Two days after he stepped outside of his Baton Rouge convenience store to record video of police fatally shooting Alton Sterling, Abdullah Muflahi was cornered in the back of his business by the fallen man’s aunt.
Sandra Sterling’s message to the thin, bespectacled man who helped sear her nephew’s name and fate into the national conscience was simple: “You’re going to speak at the funeral. Yeah, you’re going to be on the program. You know that.”
The exchange was brief, but it was typical of the respect those affected by Sterling’s death have shown Muflahi, who turned over his cell-phone video of the shooting to federal investigators as well as reporters asking questions about whether the use of force by police was justified.
Muflahi, 28, who was born in Yemen, may seem an unlikely ally of those who hope to see charges filed against the two white police officers who tussled with Sterling — an African-American — before one of them shot him in the chest early Tuesday.
But Muflahi, who spent most of his youth in Michigan before opening the Triple S Food Mart at 2112 N. Foster Drive in Baton Rouge almost six years ago, said those who understand how he was brought up would easily understand.
In the end, Alton Sterling lay nearly spread-eagle on the pavement outside the Triple S Food…
Though he and his family are from Yemen, they were in Detroit for many of Muflahi’s childhood years. The demographics of Muflahi’s largely African-American neighborhood there left him with little choice but to grow comfortable with — and respectful of — people who were neither Yemeni nor Muslim like him and his relatives, he said.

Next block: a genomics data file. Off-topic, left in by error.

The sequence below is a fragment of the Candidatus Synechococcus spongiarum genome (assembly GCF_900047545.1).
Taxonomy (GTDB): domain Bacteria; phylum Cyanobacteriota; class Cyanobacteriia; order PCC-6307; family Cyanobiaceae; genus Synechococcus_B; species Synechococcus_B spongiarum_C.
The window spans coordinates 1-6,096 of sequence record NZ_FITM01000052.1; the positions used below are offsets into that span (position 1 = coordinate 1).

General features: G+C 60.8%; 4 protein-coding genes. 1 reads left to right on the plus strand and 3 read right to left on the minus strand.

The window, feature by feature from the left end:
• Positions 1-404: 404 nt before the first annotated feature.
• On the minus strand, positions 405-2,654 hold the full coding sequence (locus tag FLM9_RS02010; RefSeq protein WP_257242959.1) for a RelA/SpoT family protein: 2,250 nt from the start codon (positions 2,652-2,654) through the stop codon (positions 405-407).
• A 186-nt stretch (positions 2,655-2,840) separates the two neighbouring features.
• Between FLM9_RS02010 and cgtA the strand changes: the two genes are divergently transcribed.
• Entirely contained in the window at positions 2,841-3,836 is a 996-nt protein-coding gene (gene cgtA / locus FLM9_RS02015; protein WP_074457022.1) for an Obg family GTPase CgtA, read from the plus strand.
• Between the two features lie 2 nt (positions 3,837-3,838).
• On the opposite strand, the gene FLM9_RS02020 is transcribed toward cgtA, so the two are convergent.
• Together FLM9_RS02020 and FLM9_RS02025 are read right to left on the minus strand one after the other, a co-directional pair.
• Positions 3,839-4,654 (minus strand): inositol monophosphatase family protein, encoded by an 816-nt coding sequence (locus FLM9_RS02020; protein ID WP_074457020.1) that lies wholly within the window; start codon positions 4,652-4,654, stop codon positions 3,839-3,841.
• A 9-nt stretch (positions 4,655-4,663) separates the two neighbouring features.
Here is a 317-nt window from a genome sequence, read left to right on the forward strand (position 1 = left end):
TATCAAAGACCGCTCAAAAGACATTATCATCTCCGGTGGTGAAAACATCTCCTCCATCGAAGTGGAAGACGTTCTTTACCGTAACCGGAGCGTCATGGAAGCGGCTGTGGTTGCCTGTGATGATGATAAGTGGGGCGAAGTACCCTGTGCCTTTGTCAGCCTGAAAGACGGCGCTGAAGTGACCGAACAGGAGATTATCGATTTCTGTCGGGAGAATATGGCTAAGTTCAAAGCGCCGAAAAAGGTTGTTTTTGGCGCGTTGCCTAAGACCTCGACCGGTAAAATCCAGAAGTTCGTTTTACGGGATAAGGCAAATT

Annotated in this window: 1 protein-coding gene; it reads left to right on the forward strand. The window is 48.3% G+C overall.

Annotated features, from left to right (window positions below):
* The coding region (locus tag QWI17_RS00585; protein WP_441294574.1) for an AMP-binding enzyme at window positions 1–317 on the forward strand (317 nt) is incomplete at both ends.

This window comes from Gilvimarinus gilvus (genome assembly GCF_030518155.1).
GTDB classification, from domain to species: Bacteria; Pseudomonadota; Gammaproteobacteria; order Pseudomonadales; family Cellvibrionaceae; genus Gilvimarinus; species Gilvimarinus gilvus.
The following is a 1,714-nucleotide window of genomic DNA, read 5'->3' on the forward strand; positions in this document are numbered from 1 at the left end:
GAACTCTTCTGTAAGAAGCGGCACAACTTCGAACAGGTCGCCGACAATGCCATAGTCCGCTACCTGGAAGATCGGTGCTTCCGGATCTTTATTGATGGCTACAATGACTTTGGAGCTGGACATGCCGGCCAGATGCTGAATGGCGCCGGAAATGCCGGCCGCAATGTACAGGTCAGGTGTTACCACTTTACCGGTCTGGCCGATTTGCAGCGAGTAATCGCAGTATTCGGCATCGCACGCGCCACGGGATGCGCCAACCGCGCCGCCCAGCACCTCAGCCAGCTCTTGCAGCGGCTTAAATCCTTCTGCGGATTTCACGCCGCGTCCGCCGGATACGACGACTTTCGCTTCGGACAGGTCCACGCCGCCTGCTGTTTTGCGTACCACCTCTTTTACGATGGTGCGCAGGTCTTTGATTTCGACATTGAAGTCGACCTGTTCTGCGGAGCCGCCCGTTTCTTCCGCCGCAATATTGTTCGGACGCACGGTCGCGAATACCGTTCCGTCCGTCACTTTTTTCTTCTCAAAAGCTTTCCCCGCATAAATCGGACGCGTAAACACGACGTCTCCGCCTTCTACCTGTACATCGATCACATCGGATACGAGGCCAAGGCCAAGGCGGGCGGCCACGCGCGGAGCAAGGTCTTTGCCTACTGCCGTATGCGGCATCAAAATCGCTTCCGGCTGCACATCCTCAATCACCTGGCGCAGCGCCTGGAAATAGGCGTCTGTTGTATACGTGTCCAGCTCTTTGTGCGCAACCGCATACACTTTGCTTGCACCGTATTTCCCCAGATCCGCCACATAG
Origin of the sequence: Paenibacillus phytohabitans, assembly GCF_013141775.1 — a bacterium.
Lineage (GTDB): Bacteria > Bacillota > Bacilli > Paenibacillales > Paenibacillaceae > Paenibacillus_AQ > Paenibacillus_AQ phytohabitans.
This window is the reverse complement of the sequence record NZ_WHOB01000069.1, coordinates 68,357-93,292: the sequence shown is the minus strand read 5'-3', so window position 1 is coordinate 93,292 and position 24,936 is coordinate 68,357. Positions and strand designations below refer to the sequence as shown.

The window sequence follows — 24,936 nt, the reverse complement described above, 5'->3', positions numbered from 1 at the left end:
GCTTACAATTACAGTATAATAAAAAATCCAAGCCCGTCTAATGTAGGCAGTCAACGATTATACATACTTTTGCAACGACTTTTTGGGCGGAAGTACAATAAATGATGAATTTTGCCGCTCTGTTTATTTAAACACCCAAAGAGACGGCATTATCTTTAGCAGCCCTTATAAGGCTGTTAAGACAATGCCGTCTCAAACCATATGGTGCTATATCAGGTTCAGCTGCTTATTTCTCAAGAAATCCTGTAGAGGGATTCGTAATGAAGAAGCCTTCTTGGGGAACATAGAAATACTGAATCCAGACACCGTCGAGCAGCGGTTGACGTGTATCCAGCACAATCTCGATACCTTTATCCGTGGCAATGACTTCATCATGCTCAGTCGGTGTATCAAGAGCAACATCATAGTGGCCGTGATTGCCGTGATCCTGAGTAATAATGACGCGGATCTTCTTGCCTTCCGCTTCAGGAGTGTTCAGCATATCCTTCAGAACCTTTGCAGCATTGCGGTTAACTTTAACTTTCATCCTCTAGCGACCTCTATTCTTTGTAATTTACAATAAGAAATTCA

“There were maybe three others who were Arab or Muslim,” said Muflahi, who didn’t know English when he moved to Michigan but now speaks the language with a virtually perfect American accent. “So my parents told me to get along with everybody — don’t judge on color, race or religion.”
When Muflahi was in middle school, he learned that not everyone in his adopted country had been brought up with the same values. Some time after the 9/11 terror attacks, the windows at Muflahi’s house were shattered, and someone unsuccessfully tried to break into the home, Muflahi recalled.
Muflahi said his parents reported the incident to the police. Officers never figured out who did it, so Muflahi’s family moved to the nearby community of Dearborn, home to one of the country’s biggest Arab-American and Muslim populations.
The switch suited Muflahi until he finished high school. But he yearned to move away to a place that was maybe a little more like where he had spent much of his childhood.
He settled in late 2009 on Baton Rouge, where a close friend worked, and signed up to take classes at Baton Rouge Community College.
The neighborhood around BRCC popped up after World War II on what was then the outskirts of the capital city, offering landowners spacious lots and plenty of shade from oak and pecan trees, just five miles from downtown.